The Institutes for the Achievement of Human Potential is the official name and it was founded by Glenn Doman. The Institutes offer an intensive program for brain injured children and its objective is to achieve physical, intellectual, and social growth towards normality. There are several steps that must be taken to be considered for "The Intensive Treatment Program." First, both parents have to attend a 5 day intensive workshop called: "What to do about your brain injured child" which teaches parents about the field of child brain development. Jen and I will be attending this course in Philadelphia at the end of June. The second step is called "The Home Program Consultation", in which we would create a home program based on what we learned in the course. This home program is a requirement to be considered for the next step, "The Aspirant Program", that consists of a 2 day appointment at the Institutes where they do a thorough evaluation. Joaquin would then receive a specific program designed by the staff of The Institutes to achieve physical, intellectual, social and physiological wellness.

When Jen called to get information about the course in June, they offered us a chance to have the evaluation appointment immediately following the course since we live in California so we can minimize the flying back and forth to Philly. This was a huge surprise to me since I know that it took at least eight months for my sister to get an appointment for Andres. We are so lucky to be able to have Joaquin evaluated at such a young age and have them create a specific program for him based on his exact needs. They also made this exception because of our familiarity with the program, our enthusiasm and the fact that we had done some of the program very casually with Diego and Mateo after reading many of their books.

There have been a few people who have asked me why we think that Joaquin has a brain injury? Brain injury, according to the Institutes, is due to forces from outside the brain itself rather than to any inherent, preconceptual, built-in deficiency. A child with Down Syndrome has a malformation or abnormality of the brain on the basis of a genetic disorder. This brain-injury falls into the "Mentally Deficient" Brain-Injured Child, formerly called "mentally retarded". We now know that although the brain may appear structurally different, it will respond to stimulation and treatment. These children are candidates for a neurological treatment program, and that is why children with Down Syndrome do so well in this program.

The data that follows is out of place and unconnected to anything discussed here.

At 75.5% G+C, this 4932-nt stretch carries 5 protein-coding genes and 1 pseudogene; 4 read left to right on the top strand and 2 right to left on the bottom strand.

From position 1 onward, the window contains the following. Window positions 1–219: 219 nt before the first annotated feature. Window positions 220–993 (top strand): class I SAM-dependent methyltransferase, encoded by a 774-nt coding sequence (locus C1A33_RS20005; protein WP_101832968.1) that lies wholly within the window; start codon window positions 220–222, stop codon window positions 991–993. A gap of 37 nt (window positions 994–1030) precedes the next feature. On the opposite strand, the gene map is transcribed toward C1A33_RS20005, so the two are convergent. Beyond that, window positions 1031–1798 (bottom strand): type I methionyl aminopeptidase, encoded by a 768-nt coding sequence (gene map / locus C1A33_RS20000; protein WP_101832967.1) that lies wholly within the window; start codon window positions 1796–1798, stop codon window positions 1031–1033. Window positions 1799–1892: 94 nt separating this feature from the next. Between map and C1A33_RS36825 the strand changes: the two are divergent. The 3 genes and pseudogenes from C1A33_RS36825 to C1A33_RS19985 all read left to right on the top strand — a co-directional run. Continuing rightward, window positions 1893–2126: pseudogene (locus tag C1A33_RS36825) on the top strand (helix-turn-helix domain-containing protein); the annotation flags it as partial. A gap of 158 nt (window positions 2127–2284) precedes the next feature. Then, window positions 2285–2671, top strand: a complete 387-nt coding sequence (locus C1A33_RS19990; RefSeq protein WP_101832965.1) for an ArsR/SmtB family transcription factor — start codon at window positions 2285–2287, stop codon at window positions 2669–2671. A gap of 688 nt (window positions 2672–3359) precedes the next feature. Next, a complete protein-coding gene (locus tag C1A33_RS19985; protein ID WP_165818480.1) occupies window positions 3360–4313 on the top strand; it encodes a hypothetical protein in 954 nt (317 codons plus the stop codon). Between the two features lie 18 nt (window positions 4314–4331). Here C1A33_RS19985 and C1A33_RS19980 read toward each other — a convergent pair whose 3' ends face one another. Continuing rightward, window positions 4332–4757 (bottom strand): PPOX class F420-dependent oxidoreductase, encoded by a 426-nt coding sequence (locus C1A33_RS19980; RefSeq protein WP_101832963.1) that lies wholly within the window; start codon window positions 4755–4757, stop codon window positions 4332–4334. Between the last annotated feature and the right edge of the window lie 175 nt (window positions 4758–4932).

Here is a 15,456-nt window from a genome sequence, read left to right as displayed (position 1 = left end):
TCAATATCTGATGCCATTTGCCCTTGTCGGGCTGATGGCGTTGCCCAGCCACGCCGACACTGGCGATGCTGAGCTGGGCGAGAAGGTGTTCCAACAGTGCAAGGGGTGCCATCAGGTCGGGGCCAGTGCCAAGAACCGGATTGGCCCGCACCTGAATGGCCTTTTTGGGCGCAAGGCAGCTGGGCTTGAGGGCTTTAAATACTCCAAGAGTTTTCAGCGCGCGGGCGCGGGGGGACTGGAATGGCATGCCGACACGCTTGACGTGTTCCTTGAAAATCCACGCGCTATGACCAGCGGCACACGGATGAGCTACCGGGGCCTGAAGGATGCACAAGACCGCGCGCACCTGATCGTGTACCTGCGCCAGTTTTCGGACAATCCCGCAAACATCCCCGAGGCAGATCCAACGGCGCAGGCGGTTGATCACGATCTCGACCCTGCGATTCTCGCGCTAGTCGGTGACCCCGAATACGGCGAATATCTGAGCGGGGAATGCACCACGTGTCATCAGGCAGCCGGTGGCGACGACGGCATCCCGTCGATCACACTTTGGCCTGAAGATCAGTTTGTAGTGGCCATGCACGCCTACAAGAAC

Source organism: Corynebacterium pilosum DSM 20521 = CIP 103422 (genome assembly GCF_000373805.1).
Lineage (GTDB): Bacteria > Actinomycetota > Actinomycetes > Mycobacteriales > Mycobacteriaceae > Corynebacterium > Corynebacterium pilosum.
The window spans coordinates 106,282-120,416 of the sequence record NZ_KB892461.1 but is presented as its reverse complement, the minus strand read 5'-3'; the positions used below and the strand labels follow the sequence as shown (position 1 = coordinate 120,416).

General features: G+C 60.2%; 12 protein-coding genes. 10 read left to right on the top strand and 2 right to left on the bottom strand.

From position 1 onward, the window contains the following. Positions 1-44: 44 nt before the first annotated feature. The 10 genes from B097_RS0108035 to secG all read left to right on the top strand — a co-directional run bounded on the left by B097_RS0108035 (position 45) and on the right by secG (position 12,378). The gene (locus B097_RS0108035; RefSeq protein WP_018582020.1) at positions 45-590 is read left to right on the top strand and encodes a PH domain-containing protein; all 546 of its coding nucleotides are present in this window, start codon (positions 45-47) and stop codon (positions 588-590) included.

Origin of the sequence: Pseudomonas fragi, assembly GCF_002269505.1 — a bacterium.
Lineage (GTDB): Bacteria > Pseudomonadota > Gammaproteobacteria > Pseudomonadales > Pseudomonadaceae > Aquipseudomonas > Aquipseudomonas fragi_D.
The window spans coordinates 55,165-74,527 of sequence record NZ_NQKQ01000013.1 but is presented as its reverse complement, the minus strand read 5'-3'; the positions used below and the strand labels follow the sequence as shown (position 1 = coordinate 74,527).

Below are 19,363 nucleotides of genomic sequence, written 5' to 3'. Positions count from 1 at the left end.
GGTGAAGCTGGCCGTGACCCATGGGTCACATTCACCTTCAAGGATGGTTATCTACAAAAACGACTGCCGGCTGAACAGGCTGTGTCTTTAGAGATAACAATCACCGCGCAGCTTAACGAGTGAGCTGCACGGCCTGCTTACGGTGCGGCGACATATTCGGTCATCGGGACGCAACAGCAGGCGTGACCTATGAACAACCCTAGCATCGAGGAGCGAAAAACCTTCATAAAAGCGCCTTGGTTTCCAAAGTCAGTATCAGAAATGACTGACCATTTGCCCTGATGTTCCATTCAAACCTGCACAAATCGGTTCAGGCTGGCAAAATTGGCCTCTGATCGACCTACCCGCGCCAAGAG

We are very excited to have this opportunity to go to Philadelphia and learn more about how to help Joaquin, but especially to have him evaluated by the staff of the Institutes. I know the journey that Andres and his family took and that much of his success and how happy and fully functioning he is today is due to his involvement in this program. We are thrilled that we have all of his experience as a resource and a benchmark. Also, we are forever grateful to my brother David and my brother Sergio who are helping us financially to be able to do this since it is not covered by insurance.

We have started some of the exercises with Joaquin already. He is on his belly for most of the day (and he sleeps on his belly at night) and he was able to try out the "crawling track" while we were in Mexico (pictured above). We do a lot of different stimulation exercises and so far he is thriving and responding as he should. He is currently meeting all of his milestones for a baby at 4 months old which is remarkable. The only weakness we see so far is his neck control when held in a sitting position but we are starting to see some gains here as well. He LOVES to talk and babble and has even started to mimick some of the sounds that Jen makes. Any hearing loss he may have due to fluid in his ears has not hindered his speech development. It's all very exciting. We will definitely keep you all posted on all of his progress.

Sunday, June 8, 2008

Band of Brothers

The very first thing Diego does when he gets up in the morning..every single morning... bright eyed and bouncing down the hall, is to come searching for Joaquin who is usually in bed with us by this time and he covers him with kisses and hugs. Mateo usually comes stumbling in after, the sleep still in his eyes as he is more of an "ease into the day" type of guy, and looks for the baby so he can greet him as well. "Mama's Little Baby" he calls him, even though I try to convince him he's still my baby too. "No" he always says, "I'm the brother!" These two big boys of mine can't get enough of the baby and literally have their hands all over him.

I wonder what it must be like to be Joaquin and to have all these faces each and every morning to look at, these adoring faces that can't get enough of his smile and his cooing and squeals. He is so lucky to have two older brothers.